Pronounced dead in N.Y.C. -- but she wasn't

June 16, 1993|By New York Times News Service

NEW YORK -- A Brooklyn woman, pronounced dead by emergency medical technicians, lay on the floor of her apartment for at least two hours until an investigator from the city Medical Examiner's office heard a gurgling sound and realized she was alive.

The woman, Nancy Vitale, 40, a teacher, was unconscious and in critical condition yesterday at Coney Island Hospital as the police, the Emergency Medical Service and the medical examiner's office defended their actions and said they were not responsible for failing to realize that she needed a doctor, not a coroner.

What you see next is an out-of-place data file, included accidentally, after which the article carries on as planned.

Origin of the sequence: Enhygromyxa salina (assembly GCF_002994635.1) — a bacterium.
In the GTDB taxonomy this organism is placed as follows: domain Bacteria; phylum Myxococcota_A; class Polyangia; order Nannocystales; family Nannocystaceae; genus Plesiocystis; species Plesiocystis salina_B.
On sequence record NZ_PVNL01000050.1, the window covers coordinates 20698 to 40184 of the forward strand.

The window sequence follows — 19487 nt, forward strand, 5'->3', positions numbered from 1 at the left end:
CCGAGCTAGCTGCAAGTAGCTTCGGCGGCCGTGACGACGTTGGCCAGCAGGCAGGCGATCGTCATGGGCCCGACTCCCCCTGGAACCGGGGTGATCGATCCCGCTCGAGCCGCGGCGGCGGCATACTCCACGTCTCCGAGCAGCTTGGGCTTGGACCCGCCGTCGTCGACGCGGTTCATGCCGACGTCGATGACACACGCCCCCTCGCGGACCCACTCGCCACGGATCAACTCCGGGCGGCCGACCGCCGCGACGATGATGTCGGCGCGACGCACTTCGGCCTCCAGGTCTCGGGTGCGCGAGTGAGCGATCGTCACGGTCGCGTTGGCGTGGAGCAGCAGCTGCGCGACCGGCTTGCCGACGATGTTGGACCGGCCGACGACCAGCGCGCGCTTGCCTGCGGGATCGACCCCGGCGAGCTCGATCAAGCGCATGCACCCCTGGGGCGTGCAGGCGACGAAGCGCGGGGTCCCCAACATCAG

The confusion began at 6:18 p.m. Monday, when the woman's landlord called 911, saying he had found her body in her basement apartment. Two technicians -- EMS employees with less training than paramedics -- arrived within minutes and pronounced her dead. They notified the medical examiner's office, which sent a doctor, who assumed the woman was dead because the technicians had said so.

When the investigator heard what sounded like a single faint breath, he called for help.

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